During the first couple of rides, the end of one 'mouth' dug into my thumb at times, but it soon broke in. I've not had any hot spots develop during 2-2.5hr rides, and they seem to stave off numbness too (I get that easily). The comfort is impressive.
They're good in typical UK autumn/spring temperatures of between five and 12°C, though for commutes and short rides that window will be larger. Certainly the design, with its short cuff, slightly baggy fit and people-friendly graphic, says these are for short town blasts. They stay warm when wet so long as you're not doing 20mph+ for any length of time, and even regain lost warmth if you slow down.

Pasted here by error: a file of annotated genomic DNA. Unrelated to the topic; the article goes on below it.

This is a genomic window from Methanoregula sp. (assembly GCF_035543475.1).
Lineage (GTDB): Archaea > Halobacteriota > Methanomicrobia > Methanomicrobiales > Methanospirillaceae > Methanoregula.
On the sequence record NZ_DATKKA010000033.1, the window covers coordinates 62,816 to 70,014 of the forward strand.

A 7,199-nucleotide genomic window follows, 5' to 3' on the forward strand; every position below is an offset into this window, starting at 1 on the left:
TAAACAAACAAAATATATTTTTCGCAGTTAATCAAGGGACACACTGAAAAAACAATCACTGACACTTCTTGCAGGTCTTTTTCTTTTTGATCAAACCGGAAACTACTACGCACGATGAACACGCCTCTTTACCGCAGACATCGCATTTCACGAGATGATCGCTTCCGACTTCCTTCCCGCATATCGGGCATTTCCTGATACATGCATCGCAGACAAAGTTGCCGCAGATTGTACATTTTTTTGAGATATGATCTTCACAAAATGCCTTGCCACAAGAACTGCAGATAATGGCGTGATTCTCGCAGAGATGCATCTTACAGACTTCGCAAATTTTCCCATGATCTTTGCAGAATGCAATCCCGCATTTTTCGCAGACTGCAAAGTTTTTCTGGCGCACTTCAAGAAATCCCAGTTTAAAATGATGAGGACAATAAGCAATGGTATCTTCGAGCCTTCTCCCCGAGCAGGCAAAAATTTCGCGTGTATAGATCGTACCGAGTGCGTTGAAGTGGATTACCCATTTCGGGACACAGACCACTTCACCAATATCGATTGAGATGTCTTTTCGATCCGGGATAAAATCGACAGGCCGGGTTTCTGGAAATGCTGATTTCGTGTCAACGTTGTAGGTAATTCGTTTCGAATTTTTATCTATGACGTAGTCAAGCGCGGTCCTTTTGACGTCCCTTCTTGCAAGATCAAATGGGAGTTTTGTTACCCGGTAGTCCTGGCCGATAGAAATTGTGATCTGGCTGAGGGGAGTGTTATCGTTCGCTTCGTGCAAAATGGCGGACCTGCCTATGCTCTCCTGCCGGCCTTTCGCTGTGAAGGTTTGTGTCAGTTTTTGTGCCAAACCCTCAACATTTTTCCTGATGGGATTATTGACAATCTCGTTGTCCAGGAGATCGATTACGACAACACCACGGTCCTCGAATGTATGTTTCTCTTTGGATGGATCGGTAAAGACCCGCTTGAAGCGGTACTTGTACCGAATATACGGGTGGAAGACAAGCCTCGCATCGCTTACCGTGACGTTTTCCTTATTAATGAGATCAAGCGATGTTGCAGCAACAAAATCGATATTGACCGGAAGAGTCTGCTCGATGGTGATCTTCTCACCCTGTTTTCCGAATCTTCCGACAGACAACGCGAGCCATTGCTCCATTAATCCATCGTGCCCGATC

What surprised me most is how good they are for more focused road riding and training – their long-ride comfort and decent performance when wet are very welcome. It's a shame the narrow fingers stop you comfortably fitting liners underneath, and the slightly too big main section means sizing up could cause problems with twisting.
Those raised gel pads are quite thick and can slip on soaking wet hoods, too, which makes braking fun... they're silicone-ribbed and always grippy on bar tape or dry rubber, but less assured on wet rubber.
The gloves are easy to get on, though quite a struggle to get off when sweaty or wet. I've actually had to ask for help removing them when very cold and soaked, though for some reason my wife refused to pull my finger and looked unhappy even after I waved.